« Reply #18 on: May 23, 2010, 02:26:14 AM »
"Thank you so very much for the (type of gift sent) you sent along for our new baby.  (Then a sentence or two follows about what I liked best about the gift or why it would be especially helpful/useful to us.)  We understand that you were unable to come to the shower due to (the reason the person said they could not make it), and it is kind of you to have sent along a present despite your not having been able to come to the shower.  Your generosity is noted, and your presence certainly was missed.  (and then there is either -- please extend our thanks or our regards to (the husband or some other family member whose name appears on the gift card) or please give us a call soon to come and visit anyway, we haven't' seen you in some time and would like to reconnect soon, (insert telephone number))."

The text that I've bolded rubs me the wrong way.  The wording, as well as the fact that she's apparently kept records of why each person said they couldn't attend, makes it seem as if she's saying that the person she's thanking should have been there, but she's excusing their absence.  She should have just sent the same kind of thank-you that she would have to someone who hadn't been invited to the shower but had sent a gift anyway.

Shortcake

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Re: Thank You from Hell
« Reply #19 on: May 24, 2010, 07:05:51 PM »
"Thank you so very much for the (type of gift sent) you sent along for our new baby.  (Then a sentence or two follows about what I liked best about the gift or why it would be especially helpful/useful to us.)  We understand that you were unable to come to the shower due to (the reason the person said they could not make it), and it is kind of you to have sent along a present despite your not having been able to come to the shower.  Your generosity is noted, and your presence certainly was missed.  (and then there is either -- please extend our thanks or our regards to (the husband or some other family member whose name appears on the gift card) or please give us a call soon to come and visit anyway, we haven't' seen you in some time and would like to reconnect soon, (insert telephone number))."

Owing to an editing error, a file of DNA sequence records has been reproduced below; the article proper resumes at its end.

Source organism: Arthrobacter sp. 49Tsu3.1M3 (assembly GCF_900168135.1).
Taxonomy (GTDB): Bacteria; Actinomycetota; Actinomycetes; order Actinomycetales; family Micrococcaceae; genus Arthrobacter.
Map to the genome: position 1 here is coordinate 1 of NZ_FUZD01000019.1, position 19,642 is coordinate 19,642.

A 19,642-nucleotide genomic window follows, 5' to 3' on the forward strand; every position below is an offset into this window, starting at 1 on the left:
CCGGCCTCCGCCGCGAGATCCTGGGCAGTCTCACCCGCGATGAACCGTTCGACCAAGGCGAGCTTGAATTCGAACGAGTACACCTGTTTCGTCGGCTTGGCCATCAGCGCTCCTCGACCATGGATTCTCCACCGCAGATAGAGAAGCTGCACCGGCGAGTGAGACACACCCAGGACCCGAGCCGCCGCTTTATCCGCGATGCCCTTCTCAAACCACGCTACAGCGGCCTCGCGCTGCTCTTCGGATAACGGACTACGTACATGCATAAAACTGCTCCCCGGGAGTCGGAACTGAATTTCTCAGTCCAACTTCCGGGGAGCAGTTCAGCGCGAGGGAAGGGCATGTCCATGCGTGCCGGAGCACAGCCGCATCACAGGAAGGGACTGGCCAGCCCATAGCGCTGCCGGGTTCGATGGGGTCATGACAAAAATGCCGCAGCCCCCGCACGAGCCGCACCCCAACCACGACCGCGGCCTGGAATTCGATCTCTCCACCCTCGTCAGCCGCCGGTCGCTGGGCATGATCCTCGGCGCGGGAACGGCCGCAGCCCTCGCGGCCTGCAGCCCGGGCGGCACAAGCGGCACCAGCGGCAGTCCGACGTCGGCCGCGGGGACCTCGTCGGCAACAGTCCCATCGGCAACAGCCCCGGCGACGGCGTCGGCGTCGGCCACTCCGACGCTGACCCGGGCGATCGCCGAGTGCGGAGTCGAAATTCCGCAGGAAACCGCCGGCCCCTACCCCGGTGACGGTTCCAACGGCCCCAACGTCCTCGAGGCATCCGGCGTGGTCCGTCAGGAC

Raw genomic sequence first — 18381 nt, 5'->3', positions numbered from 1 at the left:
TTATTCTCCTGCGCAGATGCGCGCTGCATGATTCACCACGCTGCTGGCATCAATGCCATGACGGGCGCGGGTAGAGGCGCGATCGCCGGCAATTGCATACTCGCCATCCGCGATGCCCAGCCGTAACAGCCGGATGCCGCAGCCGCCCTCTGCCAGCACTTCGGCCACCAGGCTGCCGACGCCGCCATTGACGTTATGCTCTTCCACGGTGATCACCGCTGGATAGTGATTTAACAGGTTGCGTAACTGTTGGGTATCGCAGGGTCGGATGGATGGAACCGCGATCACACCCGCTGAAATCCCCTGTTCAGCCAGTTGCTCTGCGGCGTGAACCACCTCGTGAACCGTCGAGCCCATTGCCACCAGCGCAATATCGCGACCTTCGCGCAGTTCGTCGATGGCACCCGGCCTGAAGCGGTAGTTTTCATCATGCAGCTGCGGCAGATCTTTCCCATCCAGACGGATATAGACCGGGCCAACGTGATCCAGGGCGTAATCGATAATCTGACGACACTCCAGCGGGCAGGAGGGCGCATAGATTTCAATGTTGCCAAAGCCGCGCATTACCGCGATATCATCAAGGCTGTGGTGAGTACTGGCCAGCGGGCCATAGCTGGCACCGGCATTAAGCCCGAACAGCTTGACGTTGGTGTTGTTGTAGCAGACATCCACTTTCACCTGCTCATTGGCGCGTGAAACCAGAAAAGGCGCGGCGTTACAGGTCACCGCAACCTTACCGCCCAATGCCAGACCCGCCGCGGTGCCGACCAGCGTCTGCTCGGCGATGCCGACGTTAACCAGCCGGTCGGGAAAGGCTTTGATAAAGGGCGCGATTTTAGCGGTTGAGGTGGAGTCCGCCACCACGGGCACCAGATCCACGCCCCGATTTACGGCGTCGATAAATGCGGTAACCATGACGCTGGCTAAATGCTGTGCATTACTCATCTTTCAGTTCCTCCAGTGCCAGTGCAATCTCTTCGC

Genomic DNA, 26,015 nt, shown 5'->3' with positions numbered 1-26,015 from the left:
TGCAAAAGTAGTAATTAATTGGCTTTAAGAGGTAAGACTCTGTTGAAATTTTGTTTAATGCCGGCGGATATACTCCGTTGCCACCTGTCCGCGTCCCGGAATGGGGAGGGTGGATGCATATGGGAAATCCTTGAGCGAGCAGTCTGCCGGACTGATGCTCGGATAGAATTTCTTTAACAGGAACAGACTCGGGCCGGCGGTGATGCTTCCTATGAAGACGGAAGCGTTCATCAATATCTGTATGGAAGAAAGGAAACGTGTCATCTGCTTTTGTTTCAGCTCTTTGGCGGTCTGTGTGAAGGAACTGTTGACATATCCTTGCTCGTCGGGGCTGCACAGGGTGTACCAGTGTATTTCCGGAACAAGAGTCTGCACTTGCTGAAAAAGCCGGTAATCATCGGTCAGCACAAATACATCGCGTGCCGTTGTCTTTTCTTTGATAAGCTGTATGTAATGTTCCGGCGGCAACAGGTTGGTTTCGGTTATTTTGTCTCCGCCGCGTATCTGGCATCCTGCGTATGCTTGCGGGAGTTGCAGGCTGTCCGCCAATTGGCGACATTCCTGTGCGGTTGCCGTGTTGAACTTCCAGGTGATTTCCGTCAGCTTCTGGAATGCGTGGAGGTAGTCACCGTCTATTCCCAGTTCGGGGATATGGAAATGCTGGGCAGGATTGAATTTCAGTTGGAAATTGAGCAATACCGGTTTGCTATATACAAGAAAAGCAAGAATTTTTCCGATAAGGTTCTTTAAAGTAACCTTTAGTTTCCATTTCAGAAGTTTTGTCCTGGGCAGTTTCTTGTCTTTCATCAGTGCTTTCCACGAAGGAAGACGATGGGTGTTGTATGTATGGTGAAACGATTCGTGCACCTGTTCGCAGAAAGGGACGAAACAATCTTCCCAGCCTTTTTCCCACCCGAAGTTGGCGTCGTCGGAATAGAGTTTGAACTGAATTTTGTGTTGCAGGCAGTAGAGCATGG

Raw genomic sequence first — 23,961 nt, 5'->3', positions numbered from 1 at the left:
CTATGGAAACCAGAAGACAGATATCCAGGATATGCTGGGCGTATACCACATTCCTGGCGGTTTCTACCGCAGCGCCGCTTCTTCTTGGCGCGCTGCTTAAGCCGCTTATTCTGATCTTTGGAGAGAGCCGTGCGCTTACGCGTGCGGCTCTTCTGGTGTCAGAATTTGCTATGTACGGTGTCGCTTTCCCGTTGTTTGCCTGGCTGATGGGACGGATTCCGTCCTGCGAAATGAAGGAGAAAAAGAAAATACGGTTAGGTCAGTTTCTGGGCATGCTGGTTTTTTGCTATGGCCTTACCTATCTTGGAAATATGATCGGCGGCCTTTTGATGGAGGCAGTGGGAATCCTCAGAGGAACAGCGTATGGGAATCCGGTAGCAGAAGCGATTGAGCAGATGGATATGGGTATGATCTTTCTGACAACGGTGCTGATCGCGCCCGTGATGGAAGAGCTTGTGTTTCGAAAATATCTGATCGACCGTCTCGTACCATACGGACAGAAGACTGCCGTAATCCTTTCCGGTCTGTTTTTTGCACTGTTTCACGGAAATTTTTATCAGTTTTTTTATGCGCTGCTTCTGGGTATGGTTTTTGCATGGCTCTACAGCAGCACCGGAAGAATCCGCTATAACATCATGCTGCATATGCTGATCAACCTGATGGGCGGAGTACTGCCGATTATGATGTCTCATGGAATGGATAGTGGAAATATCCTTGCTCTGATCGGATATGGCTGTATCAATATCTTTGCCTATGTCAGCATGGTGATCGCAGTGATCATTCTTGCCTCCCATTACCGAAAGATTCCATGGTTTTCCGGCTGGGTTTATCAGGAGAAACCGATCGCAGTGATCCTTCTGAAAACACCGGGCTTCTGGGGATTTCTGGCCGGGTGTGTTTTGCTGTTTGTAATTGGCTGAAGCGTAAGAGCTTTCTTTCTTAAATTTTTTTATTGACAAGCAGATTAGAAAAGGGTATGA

The text that I've bolded rubs me the wrong way.  The wording, as well as the fact that she's apparently kept records of why each person said they couldn't attend, makes it seem as if she's saying that the person she's thanking should have been there, but she's excusing their absence.  She should have just sent the same kind of thank-you that she would have to someone who hadn't been invited to the shower but had sent a gift anyway.

I agree. everyone should get the same kind of note. The way she wrote those note, made it seem like she was keeping score or trying to make the folks who couldn't come feel guilty.  She might not have meant it that way, but she comments on the person not being there three times. I could see where someone might interpret the note as a ploy to make them feeel guilty.
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Giggity

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Re: Thank You from Hell
« Reply #20 on: May 24, 2010, 07:15:11 PM »
I wonder if she wasn't trying to sound all Victorian-proper and hoity-toity and came up with "your generosity is noted". She probably thought that she sounded so correct and classy!

Instead she sounds like someone your old maid great-great aunts would hang out with.

Given family history, I'm not sure this one could keep up with Albertina Alaska.
Words mean things.